Wednesday, April 13, 2011

Your Relatives are not Famous, and Neither are Mine.

Have you ever noticed how those people who believe in reincarnation were always someone famous in their past lives? They were a King, or a Martyr, or some other historical figure of great importance. I've had several people tell me they were Henry V, or Charlemagne, or even someone like Anne Boleyn in their previous life. They're never a serf, or a slave. They're never someone of dubious history, or someone downright evil. No one has ever, to my knowledge, claimed to be Genghis Khan, or Rasputin, or Robespierre. No one has ever claimed to be Hitler reincarnated.

The same is true of many family historians. They love to claim famous ancestors. So much so, that many so called genealogists actually doctor their family trees to support the tie to a legendary individual, instead of acknowledging that most of us are descended from the shoulders on which great men stood, rather than the great men themselves.

Case in point: Several nights ago I was at a dinner with a group of friends. A friend and I were discussing genealogy when another friend interrupted with the story of his supposedly researched family tree. Turns out this man sitting at that very dinner table was related to two Medieval Kings! Imagine! And incidentally, they were two kings that weren't related to each other! Imagine how blue the blood is in his veins! Wow. Of course, when asked how exactly they connect to my friend, he is unsure, even if it's on his father or mother's side.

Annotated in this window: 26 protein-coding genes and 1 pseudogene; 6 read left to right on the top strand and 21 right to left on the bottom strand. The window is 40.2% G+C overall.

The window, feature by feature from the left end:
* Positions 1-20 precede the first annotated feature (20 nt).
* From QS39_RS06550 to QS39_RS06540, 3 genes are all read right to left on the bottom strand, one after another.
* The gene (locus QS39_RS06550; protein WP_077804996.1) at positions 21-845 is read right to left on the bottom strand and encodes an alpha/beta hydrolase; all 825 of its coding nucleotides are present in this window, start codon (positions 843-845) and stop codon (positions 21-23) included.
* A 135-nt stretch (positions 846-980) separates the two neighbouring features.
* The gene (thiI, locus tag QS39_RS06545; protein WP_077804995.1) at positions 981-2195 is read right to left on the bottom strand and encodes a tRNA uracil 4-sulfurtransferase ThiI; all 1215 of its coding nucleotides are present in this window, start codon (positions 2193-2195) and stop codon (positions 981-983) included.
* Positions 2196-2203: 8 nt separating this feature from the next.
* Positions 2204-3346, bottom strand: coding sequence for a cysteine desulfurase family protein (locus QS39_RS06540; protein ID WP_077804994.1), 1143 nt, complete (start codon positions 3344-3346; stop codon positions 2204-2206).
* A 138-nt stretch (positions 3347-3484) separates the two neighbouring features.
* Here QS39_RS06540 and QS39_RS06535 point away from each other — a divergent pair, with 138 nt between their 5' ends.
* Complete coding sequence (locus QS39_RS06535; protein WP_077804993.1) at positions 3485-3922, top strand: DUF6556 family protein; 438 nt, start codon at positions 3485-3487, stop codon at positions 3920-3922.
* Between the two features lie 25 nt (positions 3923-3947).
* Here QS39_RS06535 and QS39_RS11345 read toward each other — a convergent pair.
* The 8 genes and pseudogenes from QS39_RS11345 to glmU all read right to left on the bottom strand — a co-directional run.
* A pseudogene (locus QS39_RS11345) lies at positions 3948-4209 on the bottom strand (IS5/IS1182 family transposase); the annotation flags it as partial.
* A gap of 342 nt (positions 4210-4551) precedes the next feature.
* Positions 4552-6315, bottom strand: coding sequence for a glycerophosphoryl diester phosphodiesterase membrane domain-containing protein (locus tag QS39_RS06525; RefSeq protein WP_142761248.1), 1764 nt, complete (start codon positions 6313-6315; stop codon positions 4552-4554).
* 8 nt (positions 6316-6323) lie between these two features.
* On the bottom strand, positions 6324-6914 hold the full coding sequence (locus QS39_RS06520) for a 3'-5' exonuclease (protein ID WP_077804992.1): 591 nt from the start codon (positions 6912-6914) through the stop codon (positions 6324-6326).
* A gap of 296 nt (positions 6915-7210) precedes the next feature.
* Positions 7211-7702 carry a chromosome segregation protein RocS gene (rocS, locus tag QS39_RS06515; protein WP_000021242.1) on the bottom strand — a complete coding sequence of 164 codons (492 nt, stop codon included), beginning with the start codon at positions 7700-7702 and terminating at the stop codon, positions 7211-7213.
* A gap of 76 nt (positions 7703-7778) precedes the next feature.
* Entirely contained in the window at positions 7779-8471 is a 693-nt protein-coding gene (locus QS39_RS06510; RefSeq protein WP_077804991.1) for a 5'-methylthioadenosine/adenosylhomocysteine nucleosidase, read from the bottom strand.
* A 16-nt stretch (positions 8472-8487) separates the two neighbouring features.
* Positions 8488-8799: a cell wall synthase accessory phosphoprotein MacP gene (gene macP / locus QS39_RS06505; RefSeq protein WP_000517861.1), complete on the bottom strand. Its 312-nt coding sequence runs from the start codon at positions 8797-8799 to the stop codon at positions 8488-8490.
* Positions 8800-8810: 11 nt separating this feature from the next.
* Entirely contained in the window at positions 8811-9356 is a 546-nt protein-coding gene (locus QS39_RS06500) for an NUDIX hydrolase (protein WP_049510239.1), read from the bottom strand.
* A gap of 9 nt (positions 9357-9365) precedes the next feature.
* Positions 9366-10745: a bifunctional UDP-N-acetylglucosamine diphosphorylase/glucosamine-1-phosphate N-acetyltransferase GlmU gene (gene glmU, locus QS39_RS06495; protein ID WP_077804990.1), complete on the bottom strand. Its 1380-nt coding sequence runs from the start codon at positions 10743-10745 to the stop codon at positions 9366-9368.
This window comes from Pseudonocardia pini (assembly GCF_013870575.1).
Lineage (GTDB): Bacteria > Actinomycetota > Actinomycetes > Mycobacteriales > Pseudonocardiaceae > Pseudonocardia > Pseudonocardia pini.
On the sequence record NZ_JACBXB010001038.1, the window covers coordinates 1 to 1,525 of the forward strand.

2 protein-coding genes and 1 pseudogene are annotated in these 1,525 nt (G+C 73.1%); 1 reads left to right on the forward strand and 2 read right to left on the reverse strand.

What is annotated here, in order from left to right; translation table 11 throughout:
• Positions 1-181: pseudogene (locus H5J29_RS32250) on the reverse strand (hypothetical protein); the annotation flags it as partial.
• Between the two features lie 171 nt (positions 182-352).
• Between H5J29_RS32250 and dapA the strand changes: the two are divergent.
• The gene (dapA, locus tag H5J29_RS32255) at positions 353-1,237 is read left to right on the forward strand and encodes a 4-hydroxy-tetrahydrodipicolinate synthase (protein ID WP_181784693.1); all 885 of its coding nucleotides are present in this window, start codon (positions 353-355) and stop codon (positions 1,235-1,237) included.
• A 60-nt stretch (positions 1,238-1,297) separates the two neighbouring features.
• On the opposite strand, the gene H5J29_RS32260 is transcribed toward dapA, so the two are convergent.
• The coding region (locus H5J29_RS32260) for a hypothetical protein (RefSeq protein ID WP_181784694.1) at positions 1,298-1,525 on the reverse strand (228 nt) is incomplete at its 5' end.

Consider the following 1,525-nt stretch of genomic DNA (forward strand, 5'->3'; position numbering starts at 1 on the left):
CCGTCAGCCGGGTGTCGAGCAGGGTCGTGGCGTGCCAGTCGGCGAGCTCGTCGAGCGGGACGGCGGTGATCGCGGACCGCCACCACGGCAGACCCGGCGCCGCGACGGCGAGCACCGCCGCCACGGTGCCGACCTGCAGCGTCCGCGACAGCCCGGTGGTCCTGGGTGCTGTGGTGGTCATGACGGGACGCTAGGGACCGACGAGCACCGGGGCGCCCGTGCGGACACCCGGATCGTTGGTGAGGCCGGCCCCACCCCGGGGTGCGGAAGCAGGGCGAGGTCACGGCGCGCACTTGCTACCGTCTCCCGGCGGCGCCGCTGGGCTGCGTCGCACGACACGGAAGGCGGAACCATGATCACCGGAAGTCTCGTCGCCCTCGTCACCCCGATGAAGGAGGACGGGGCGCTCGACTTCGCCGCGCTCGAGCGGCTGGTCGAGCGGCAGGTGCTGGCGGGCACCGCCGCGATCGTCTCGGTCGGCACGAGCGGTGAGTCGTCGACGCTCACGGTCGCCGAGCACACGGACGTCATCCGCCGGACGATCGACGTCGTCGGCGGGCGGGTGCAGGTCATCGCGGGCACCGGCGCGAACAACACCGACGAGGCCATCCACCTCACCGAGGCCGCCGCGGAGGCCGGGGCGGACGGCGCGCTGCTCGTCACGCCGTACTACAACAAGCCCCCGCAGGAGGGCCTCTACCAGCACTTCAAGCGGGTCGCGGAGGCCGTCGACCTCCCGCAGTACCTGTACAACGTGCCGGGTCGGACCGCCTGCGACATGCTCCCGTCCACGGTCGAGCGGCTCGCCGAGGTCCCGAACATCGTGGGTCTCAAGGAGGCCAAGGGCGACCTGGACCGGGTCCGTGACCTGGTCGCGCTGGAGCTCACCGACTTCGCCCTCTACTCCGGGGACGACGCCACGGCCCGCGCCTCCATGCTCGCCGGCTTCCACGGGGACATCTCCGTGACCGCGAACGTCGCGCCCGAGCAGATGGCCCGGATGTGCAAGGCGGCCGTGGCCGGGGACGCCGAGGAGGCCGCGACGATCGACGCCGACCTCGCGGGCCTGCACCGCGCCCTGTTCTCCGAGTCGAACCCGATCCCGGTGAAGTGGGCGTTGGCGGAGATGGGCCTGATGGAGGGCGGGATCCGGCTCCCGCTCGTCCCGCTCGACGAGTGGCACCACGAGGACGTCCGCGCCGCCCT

Here's the thing, the vast majority of Americans tend to claim English royalty in their lineage, but there have been only 69 rulers of England, and only 40 since the Normans invaded in 1066. By contrast, there have been 44 United States Presidents.

We all want to be important, and genealogy is popular in the United States because we have a desire to find out where we came from. Humans are social and want to associated with a community, and we want to produce, or be, something of value to our world.

I'm like everyone else. I would love to find someone great in my family tree. I'd love to be related to a King, or an Indian Princess, or even a United States President-- preferably a well respected and loved one. However, to doctor my tree to create the illusion of a famous relative is dishonest, and I would always know it's not true. A hollow win isn't really a win at all, and it diminishes what so many of our other ancestors did do, which was to create a new life for themselves in a new, uncharted world. That's pretty legendary, even if their names are not remembered by the masses.

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